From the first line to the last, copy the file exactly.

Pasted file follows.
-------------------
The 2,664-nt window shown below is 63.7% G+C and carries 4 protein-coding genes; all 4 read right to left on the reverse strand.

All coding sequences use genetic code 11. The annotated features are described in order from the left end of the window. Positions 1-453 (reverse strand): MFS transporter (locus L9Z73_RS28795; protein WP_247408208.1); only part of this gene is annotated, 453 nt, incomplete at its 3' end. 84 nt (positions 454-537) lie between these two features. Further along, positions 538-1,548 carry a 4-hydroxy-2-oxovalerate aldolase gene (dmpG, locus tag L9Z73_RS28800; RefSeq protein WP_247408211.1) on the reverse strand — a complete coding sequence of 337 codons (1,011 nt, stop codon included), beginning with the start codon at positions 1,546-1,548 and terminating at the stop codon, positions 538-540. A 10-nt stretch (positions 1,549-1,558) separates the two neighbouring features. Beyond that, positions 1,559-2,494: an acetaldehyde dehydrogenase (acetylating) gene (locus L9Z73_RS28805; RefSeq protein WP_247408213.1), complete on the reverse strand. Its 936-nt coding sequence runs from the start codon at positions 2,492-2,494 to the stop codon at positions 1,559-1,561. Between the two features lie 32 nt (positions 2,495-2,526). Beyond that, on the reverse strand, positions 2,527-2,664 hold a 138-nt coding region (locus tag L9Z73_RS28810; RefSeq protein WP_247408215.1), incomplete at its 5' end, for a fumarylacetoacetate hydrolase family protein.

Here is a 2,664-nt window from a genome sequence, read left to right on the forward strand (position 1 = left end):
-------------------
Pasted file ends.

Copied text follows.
The 2,664-nt window shown below is 63.7% G+C and carries 4 protein-coding genes; all 4 read right to left on the reverse strand.

All coding sequences use genetic code 11. The annotated features are described in order from the left end of the window. Positions 1-453 (reverse strand): MFS transporter (locus L9Z73_RS28795; protein WP_247408208.1); only part of this gene is annotated, 453 nt, incomplete at its 3' end. 84 nt (positions 454-537) lie between these two features. Further along, positions 538-1,548 carry a 4-hydroxy-2-oxovalerate aldolase gene (dmpG, locus tag L9Z73_RS28800; RefSeq protein WP_247408211.1) on the reverse strand — a complete coding sequence of 337 codons (1,011 nt, stop codon included), beginning with the start codon at positions 1,546-1,548 and terminating at the stop codon, positions 538-540. A 10-nt stretch (positions 1,549-1,558) separates the two neighbouring features. Beyond that, positions 1,559-2,494: an acetaldehyde dehydrogenase (acetylating) gene (locus L9Z73_RS28805; RefSeq protein WP_247408213.1), complete on the reverse strand. Its 936-nt coding sequence runs from the start codon at positions 2,492-2,494 to the stop codon at positions 1,559-1,561. Between the two features lie 32 nt (positions 2,495-2,526). Beyond that, on the reverse strand, positions 2,527-2,664 hold a 138-nt coding region (locus tag L9Z73_RS28810; RefSeq protein WP_247408215.1), incomplete at its 5' end, for a fumarylacetoacetate hydrolase family protein.

Here is a 2,664-nt window from a genome sequence, read left to right on the forward strand (position 1 = left end):